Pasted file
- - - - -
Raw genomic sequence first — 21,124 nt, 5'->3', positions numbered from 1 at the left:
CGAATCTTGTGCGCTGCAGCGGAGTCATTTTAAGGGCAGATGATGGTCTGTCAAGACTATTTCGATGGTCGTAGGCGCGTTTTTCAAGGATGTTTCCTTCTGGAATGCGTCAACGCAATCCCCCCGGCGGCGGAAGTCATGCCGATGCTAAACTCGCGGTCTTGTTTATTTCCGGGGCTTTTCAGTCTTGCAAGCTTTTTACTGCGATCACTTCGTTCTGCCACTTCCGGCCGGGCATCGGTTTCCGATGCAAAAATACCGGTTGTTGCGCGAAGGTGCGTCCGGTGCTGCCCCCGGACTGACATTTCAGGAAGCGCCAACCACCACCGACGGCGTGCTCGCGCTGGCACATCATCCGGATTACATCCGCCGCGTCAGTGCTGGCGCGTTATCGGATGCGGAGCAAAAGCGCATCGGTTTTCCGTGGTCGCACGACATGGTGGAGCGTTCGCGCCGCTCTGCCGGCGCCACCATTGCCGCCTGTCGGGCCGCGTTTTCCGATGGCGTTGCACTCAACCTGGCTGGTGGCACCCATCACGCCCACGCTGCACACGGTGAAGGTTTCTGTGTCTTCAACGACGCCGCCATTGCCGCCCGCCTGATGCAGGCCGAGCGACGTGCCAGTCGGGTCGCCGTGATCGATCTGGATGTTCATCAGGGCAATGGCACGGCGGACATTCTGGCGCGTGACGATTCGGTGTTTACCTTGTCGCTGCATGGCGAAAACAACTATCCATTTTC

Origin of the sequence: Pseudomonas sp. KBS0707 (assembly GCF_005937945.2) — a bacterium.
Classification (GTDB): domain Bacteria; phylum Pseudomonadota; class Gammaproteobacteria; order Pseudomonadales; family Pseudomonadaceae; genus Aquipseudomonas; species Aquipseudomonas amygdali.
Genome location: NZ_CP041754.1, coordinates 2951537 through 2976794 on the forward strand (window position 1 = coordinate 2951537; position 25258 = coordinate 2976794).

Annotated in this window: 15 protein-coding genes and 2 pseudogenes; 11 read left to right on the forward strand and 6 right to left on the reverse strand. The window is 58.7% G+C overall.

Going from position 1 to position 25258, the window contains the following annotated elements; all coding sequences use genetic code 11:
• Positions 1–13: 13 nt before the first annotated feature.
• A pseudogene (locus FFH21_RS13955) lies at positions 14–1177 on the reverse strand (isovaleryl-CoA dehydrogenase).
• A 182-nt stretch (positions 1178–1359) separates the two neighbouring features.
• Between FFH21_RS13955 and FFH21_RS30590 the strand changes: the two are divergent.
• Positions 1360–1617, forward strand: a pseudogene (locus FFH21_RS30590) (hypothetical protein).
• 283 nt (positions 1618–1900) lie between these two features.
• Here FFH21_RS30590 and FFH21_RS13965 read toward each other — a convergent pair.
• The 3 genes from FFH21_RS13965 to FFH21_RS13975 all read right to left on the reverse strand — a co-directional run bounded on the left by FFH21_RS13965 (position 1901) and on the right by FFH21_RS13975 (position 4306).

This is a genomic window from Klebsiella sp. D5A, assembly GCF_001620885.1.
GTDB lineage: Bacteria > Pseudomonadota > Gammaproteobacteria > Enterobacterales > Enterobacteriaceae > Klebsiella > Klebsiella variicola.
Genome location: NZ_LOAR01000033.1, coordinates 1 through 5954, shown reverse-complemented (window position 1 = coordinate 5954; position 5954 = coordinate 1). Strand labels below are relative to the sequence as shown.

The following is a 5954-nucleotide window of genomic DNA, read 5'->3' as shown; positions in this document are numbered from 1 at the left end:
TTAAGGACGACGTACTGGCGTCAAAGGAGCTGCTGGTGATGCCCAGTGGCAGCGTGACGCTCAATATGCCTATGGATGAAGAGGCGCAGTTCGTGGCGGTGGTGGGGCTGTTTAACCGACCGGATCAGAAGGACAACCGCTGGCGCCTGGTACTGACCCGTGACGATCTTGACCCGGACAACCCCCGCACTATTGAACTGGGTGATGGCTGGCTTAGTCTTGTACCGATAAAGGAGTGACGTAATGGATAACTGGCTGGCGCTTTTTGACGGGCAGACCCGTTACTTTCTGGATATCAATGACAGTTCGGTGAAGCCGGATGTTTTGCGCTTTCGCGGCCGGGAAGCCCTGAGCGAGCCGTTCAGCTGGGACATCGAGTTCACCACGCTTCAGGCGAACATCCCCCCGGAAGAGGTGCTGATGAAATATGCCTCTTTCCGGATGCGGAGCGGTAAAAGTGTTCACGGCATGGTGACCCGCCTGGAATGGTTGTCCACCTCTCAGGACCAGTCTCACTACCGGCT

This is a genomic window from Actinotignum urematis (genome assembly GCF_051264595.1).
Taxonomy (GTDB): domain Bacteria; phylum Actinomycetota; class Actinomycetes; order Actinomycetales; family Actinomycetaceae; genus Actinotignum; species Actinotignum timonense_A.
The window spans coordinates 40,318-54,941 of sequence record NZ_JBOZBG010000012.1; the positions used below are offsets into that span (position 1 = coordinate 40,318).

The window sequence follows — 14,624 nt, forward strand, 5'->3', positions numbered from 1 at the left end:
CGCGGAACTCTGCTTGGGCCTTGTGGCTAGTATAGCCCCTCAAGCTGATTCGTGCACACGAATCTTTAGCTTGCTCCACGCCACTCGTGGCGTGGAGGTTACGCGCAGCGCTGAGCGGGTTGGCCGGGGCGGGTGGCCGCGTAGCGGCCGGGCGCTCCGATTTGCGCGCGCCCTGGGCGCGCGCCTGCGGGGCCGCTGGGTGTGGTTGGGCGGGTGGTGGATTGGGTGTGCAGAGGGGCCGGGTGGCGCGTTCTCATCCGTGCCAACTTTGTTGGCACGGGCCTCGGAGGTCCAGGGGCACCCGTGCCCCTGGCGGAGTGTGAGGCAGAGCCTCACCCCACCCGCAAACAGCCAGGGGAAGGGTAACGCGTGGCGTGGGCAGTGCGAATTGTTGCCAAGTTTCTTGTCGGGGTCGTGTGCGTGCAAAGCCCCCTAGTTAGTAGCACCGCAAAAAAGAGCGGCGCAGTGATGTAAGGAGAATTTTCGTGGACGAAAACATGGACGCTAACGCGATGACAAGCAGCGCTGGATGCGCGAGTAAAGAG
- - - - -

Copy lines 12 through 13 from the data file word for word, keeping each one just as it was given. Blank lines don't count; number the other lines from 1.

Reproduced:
• Positions 1360–1617, forward strand: a pseudogene (locus FFH21_RS30590) (hypothetical protein).
• 283 nt (positions 1618–1900) lie between these two features.